On an early Wednesday morning, Signal Snowboards employee Stephen Rezendes applies a coat of epoxy resin to the board he's building, getting a head start for the company's 2013-14 season.
Gliding the scraper from nose to tail, Rezendes efficiently spreads the resin around, applies a sheet of triaxial fiberglass and another coat of the adhesive.
"We're getting ready to start production, which starts May 1," marketing director Marc Wierenga said. "We'll build from [then] all the way to October to ship throughout the world."
Signal could be considered a rookie in an industry filled with big-name companies like Burton or Lib Tech. But in just 10 years, the Huntington Beach business that handcrafts and ships their products from its factory has gained traction in the market.
Wierenga said the company sold about 10,000 snowboards last season, he said.
"It's a slow growth for us because we don't go necessarily to big box stores like Sport Chalet," he said. "We've typically stayed in a lot of the more core-demographic stores, so we're not going after the massive growth there, but the brand itself continues to grow."
Signal started when former professional snowboarder and founder Dave Lee wanted to start his own company in 2004. The problem was Lee didn't have a factory, Wierenga said.
At the same time, Wierenga and his factory were in Huntington Beach and said he was tired of building boards for other companies that didn't have a clear vision.
After meeting with Lee and his art director Kellie Talbot Wierenga took a chance with them and hasn't looked back since.
"We all just clicked together really well," Wierenga said. "We all saw a vision that aligned and [Talbot] and [Lee] were all about manufacturing here in the U.S. and I wanted to work with people with a similar vision."
There are many ways for a snowboard company to expand its name. There's having team riders film video parts for movies, entering competitions and connecting with consumers through social media.
But Signal has taken it a step further with their Every Third Thursday videos on YouTube. Every month since 2010, the staff at Signal has come up with an idea for a new snowboard, but they're far from ordinary.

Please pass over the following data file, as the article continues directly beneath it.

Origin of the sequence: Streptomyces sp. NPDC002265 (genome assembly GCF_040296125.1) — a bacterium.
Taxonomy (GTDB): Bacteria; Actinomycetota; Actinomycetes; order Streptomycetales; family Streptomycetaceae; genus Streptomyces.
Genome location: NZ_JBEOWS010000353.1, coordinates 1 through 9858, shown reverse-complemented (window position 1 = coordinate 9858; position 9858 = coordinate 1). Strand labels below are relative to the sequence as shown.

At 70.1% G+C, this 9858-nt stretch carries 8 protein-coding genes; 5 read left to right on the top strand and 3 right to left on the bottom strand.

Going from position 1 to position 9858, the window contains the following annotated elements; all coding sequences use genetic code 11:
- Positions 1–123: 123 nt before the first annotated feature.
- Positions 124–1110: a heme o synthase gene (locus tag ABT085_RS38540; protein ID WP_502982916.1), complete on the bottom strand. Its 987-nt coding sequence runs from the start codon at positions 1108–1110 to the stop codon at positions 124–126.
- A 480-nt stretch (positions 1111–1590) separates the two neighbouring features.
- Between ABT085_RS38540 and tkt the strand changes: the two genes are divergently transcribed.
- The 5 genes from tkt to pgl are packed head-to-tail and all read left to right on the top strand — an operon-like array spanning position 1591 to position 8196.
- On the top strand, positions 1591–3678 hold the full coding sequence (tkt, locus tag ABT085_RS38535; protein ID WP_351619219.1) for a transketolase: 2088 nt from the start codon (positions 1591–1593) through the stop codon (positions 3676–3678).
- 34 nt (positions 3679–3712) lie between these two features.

The first Every Third Thursday board made was constructed by using vinyl records as the top of the board with the next board being made entirely of wood.
Now there's one made out of glass, a surfboard you can take to the mountains, another with built-in speakers and even one with a paintball marker mounted on it.
"We do them every month, so it's not like we have a lot of time to [come up with ideas]. We just have to make them work," Wierenga said. "It's not like we have a whole engineering team going, 'Let's calculate the stress analysis of this and that.' We just go for it."
Jeb Ferria, engineer and floor manager for Signal, said he's always surprised with the ideas that Lee or Wierenga pitch to him.
"There were plenty of times where I told them this isn't going to work," Ferria said. "I amaze myself that we made things work."
Ferria said he was blown away when they built a snowboard with a karaoke player and screen mounted in the center of the board.
"There's never a dull moment," he said. "I've gotten to the point where [Wierenga] or [Lee] will come to me with an idea like, 'Let's put a motor on the back of the board so we can go up a mountain or let's make the board transform into a grill.'"
Building these one-off boards hasn't been for naught. With every radical board they make, Wierenga said they've learned new methods or ways to build their products for consumers.
Signal's Epic series of snowboards were based off the board they made for snowboarding legend Terry Kidwell. It incorporates swallowtail tip and a directional shape found in 1980s boards, but is manufactured by using the current industry methods.
Signal is wrapping up their third season of Every Third Thursday and is currently in the works for their upcoming fourth season.
When asked if they had something exciting for next season, Wierenga simply said, "Maybe the one we're sending to the moon."Copyright © 2015, CT Now